Lucky’s first outing occurred the second day of his puppy swap when he visited the Carlisle Library. The library is a great place to take young service dogs in training because it offers a wide array of opportunities to practice newly learned cues along with new experiences.

Lucky practiced down-stays in the book aisles and went under chairs and tables. We also found some unique surfaces for him to stand on, practiced walking on stairs, and every worked on his elevator skills. Lucky will practice these behaviors in many different environments as he continues his journey to become a service dog.

He did such a lovely job practicing his newly learned cues at the library that we added a short walk around town. We kept the walk short, but it gave him the opportunity to experience the noise of traffic, crossing a crosswalk, and walking up cement steps.

On Friday, he went swimming with Russet. They enjoyed romping around the pool, chasing each other, and retrieving toys from the pool. Lucky quickly found his inner water dog and is well on his way to becoming an accomplished swimmer.

On the weekend, Lucky went on an outing with Russet. We took both dogs to Kohl’s, where Lucky (and Russet) practiced loose leash walking, down-stays, and “under.” This time, Lucky has the added distraction of working in close proximity to another service dog in training. This was a very successful outing, and Lucky was unfazed by Russet.

Toward the end of our time at Kohl’s, two small children asked to say hello to Lucky. He did a nice job keeping all four paws on the floor, even as his little tail was wagging a mile a minute.*

On Monday, Lucky went on one more outing with us before his scheduled return to his raiser. He was a rock star at T.J.Maxx. For a 3-month-old puppy, he showed off some impressive loose leash walking. I heard multiple people commenting on how well he was doing. We also took the opportunity to practice “under” and down-stays, as well.”

It sounds like Lucky gained some valuable experiences! He’ll continue to build skills like these over the next 15-18 months.

*Note: Even though the public is not supposed to pet service dogs, we train all of our dogs to be able to handle greetings. They’re trained to keep all four paws on the floor and stay focused on the person holding the leash. It’s all part of their training to ignore distractions.

Help build a new training center for our dogs in training! Donate here: https://www.crowdrise.com/susquehanna-capital-campaign  

Wednesday, September 4, 2019

Service Dog Training at the Elizabethtown Fair

Guest post by Becky Dombrowsky, puppy raiser and volunteer

One of the reasons I love raising a puppy is it encourages me to go out and experience new things. Last year, Matt and I moved from Harrisburg to Elizabethtown, PA to be closer to his job. In that time, we have explored some of the restaurants in the area, but that is about it. I was excited to learn that Etown has its own fair!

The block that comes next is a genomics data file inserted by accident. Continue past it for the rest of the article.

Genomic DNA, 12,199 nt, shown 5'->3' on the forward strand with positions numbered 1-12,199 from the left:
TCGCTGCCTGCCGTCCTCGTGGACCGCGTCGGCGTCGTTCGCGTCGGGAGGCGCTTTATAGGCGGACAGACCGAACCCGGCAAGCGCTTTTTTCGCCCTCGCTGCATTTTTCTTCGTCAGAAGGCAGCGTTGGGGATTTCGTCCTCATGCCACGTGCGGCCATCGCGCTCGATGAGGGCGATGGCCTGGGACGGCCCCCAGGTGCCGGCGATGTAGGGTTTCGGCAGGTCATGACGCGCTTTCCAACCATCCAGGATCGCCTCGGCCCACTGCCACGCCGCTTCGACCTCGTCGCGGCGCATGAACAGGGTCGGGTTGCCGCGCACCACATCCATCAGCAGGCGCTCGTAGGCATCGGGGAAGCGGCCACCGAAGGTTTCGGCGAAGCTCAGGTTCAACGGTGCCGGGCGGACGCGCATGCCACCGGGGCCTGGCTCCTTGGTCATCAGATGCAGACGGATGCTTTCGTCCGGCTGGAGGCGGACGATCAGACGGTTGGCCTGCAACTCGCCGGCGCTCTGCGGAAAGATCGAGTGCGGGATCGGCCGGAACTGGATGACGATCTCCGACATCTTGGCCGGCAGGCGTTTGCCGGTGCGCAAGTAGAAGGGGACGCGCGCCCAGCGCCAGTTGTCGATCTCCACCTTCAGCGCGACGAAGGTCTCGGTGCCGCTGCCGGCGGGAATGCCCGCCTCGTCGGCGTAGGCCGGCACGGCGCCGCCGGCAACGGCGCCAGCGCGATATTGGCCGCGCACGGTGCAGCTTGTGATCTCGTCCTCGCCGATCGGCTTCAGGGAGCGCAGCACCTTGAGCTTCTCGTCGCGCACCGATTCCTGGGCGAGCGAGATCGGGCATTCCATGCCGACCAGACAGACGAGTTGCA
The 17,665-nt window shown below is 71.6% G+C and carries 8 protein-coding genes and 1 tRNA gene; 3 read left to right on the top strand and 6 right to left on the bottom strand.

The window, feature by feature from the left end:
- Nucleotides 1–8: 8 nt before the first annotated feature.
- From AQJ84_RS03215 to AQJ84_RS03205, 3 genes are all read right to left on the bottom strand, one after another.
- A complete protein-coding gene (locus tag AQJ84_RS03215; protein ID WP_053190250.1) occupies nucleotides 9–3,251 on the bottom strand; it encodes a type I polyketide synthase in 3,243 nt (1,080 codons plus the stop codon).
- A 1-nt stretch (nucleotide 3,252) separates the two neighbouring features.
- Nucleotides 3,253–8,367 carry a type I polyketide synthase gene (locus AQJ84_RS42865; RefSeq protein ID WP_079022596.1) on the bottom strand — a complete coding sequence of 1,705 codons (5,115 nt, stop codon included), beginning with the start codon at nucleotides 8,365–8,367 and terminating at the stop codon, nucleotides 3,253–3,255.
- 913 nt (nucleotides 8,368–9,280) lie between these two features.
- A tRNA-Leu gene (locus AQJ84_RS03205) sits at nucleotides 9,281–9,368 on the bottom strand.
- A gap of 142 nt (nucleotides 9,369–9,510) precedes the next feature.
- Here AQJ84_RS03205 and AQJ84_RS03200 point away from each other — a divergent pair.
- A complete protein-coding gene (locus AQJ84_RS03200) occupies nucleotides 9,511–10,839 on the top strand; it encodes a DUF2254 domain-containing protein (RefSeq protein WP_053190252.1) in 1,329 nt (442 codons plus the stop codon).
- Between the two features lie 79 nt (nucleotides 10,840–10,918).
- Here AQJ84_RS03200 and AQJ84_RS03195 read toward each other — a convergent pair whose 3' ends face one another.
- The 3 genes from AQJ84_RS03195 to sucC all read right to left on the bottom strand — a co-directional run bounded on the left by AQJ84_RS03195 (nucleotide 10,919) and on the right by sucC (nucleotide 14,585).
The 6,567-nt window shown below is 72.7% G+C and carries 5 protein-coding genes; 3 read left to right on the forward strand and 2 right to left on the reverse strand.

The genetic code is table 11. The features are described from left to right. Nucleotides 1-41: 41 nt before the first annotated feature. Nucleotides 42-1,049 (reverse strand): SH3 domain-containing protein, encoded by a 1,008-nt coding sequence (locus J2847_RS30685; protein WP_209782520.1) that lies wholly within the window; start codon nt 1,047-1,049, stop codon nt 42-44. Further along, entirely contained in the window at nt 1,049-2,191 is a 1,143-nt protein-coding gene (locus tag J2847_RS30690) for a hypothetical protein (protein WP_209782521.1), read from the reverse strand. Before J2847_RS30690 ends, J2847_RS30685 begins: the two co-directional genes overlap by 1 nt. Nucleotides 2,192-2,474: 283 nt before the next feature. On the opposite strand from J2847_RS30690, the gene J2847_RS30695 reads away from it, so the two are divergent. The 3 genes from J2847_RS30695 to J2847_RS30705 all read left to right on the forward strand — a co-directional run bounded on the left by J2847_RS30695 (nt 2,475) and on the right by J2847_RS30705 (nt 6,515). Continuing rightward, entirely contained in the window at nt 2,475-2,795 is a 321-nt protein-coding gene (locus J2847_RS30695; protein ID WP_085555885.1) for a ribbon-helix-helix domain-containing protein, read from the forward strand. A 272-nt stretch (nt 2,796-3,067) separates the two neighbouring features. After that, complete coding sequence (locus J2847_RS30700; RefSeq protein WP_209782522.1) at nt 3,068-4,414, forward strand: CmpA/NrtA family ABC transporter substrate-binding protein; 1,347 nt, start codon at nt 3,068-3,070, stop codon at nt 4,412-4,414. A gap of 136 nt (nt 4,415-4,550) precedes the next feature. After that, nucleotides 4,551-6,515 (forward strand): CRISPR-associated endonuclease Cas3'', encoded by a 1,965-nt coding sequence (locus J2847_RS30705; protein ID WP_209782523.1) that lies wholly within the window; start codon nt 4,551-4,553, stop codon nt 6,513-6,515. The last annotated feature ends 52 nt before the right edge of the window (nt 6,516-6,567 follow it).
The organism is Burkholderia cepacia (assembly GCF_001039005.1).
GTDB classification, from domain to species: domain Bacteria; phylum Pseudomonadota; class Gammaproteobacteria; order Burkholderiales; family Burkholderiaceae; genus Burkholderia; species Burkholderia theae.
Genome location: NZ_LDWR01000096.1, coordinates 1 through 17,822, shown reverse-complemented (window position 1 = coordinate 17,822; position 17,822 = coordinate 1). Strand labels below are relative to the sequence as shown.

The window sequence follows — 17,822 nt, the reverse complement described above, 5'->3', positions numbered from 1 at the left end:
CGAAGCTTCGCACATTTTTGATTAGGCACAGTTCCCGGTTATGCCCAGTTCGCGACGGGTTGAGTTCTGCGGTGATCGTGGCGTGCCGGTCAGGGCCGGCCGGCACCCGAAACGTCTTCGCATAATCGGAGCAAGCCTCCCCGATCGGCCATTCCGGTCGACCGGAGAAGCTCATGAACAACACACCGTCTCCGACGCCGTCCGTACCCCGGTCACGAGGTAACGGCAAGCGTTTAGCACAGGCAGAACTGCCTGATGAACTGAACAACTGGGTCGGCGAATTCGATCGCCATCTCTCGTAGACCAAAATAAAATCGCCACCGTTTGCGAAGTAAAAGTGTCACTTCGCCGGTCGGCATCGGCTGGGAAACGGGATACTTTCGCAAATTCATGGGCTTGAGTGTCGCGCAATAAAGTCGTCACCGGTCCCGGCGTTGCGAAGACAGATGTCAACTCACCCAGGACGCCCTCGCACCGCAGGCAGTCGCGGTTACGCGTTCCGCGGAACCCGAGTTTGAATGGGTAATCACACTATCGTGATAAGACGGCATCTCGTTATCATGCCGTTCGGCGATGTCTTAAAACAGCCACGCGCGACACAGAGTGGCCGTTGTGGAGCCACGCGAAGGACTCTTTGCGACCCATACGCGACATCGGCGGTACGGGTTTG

Matt and I had planned to attend on Thursday night with Lucky, but the weather was supposed to get into the 90s. Friday’s forecast was much cooler, so that was the better choice.   

Not having been to the fair before, I wasn't sure what to expect. Assuming there would be all sorts of smells and foods, I knew I needed to make sure to bring along good power treats to keep Lucky's attention. We packed dog food as usual, but I also had some other dog treats plus small pieces of hot dog. I like using hot dogs because the juice gets onto the kibble and turns the kibble also a higher value treat. Last I grabbed a travel bowl and water, and off we went.

We decided to pay $5 to park closer to the fair. I was amazed by all the people, rides, food, games, music, animals and smells! Since we didn't know our way around, we headed into the fair and started exploring. Click-treat, click-treat, click-treat. And then it started: "Excuse me, can I pet your puppy?" 

At this point, I can choose to say yes or no, based on Lucky’s behavior. I picked yes, and asked them to pet him behind his harness when all four feet are on the ground. Lucky practices a lot of greetings when he’s in the office with me, so I was confident he could be successful with the greeting. It went well, we took two steps, and someone else asked to pet him. I realized I had started down a rabbit hole and we had just became the most exciting thing at the fair. We continued with a couple more greetings; it was nice for Lucky to practice greetings with younger children. Greeting with little kids can be tough for a puppy because the kids are so much closer to the puppy than an adult. We then made a quick exit and headed for the food.

While Matt ate the amazing fair foods, Lucky and I found a seat and listened to the music coming from the stage. We worked on "down" and hanging out as the sun set.

From there, we decided to head over to the animal section. The fair had many farm animals, which Lucky had never seen before. First up was the sheep. Lucky wasn't so sure about him, and we worked up to being a couple feet away. 

Lucky did get startled with the sheep baa-ed at him. I decided to make this less stressful on both animals and picked Lucky up as we walked through the rest of the animal area to also meet a cow, baby ducks, and a goat.